In recent years, Poland has become a very consumer-driven, capitalistic society. It’s something I noticed on my recent trip there, and I will explore this topic in future posts. In this post, I will provide a basic overview of Polish currency for those who may not know what it looks like or what the denominations are.
Polish currency is called Złoty, which literally translates to “golden” in Polish. One Złoty subdivides into 100 Groszy, just like one Dollar subdivides into 100 cents.
There are six different denominations of Groszy coins:
- 1 Groszy
- 2 Groszy
- 5 Groszy
- 10 Groszy
- 20 Groszy
- 50 Groszy
100 Groszy is, naturally, equal to 1 Złoty. Unlike the Dollar, however, 1 Złoty is still a coin instead of a paper bill. In fact, there are still coins for 2 Złoty and 5 Złoty.
It’s only when you get to 10 Złoty that the paper bills start, and here is how that works:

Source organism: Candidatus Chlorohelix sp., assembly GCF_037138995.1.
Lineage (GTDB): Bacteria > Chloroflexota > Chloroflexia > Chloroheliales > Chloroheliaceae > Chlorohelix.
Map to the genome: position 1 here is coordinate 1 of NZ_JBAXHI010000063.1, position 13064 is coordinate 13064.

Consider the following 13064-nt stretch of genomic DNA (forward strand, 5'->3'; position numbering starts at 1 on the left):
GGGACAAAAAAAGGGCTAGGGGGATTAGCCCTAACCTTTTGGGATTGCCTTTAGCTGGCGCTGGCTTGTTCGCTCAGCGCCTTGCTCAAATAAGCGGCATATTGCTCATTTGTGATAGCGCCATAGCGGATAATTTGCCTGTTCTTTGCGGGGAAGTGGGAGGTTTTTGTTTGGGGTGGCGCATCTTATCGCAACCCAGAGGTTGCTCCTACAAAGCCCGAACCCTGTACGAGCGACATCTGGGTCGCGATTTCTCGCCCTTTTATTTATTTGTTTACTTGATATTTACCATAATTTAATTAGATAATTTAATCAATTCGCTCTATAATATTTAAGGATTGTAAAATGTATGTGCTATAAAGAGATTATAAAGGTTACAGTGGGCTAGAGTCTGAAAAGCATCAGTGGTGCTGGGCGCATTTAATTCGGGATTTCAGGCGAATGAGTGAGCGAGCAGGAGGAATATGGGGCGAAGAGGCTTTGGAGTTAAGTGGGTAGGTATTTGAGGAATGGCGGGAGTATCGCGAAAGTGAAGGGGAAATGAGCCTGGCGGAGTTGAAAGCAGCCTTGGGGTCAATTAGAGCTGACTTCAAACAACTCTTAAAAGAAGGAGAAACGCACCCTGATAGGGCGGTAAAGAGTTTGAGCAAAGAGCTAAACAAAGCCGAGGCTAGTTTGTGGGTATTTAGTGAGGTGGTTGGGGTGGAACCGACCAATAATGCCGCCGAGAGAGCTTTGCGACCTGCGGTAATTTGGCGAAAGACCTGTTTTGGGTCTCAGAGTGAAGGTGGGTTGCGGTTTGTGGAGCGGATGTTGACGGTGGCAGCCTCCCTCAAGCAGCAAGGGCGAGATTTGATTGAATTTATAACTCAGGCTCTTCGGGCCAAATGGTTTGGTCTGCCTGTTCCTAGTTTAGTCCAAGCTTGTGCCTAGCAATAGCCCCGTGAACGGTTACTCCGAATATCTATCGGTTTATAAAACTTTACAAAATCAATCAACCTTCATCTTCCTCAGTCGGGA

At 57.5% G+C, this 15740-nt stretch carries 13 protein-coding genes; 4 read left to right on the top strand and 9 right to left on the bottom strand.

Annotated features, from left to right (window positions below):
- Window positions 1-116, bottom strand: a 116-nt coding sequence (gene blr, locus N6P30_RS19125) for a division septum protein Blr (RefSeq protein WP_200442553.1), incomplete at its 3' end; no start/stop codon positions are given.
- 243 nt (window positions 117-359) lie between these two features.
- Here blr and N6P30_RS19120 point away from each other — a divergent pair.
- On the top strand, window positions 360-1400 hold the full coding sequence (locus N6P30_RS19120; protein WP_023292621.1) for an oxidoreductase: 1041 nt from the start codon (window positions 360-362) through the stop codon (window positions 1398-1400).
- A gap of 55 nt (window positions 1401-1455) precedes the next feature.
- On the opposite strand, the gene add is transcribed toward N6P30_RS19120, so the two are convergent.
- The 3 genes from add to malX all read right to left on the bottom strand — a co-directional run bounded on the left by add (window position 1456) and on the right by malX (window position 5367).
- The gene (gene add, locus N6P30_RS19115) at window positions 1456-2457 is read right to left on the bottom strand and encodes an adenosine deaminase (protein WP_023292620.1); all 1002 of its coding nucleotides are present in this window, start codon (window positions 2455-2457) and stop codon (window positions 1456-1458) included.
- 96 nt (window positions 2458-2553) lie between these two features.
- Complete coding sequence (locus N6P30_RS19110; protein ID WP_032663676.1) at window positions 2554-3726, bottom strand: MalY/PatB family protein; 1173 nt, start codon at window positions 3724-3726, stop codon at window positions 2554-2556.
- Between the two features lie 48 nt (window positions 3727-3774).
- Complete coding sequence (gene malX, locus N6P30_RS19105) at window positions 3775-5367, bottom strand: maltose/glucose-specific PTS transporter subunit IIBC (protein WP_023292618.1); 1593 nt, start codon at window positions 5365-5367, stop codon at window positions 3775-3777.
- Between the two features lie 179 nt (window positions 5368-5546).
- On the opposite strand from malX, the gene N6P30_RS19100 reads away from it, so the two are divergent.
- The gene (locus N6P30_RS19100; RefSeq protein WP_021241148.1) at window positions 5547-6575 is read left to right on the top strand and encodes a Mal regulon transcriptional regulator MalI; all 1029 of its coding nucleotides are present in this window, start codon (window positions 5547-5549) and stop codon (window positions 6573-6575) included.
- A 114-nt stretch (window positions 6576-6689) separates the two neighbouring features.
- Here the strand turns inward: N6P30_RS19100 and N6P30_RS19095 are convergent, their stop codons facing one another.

- The 10 Złoty bill has Poland’s first king, Mieszko I on the front and an illustration of a coin used during his reign on the back.
- The 20 Złoty bill has the image of King Bolesław the Brave on the front, and, similar to the 10 Złoty bill, an illustration of a coin used from Kings Bolesław’s reign on the back.
- The 50 Złoty bill depicts King Casimir III The Great on the front and a white eagle with regalia on the back.
- The 100 Złoty bill contains King Władysław Jagiełło, victor of the Battle of Grunwald, on the front. On the back you’ll find a shield with a white eagle and the coat of arms of the Teutonic Knights, whom he defeated.
- The 200 Złoty bill depicts King Sigismund I The Old on the front. On the back there is an eagle mixed in with the letter “S” in a hexagon.
Overall, Polish currency regularly uses more coins than American currency and goes one denomination higher (to 200 Złoty). Having shopped quite often during my stay in Poland, though, I can tell you that one Groszy is just about as worthless to Poles as one Penny is to Americans.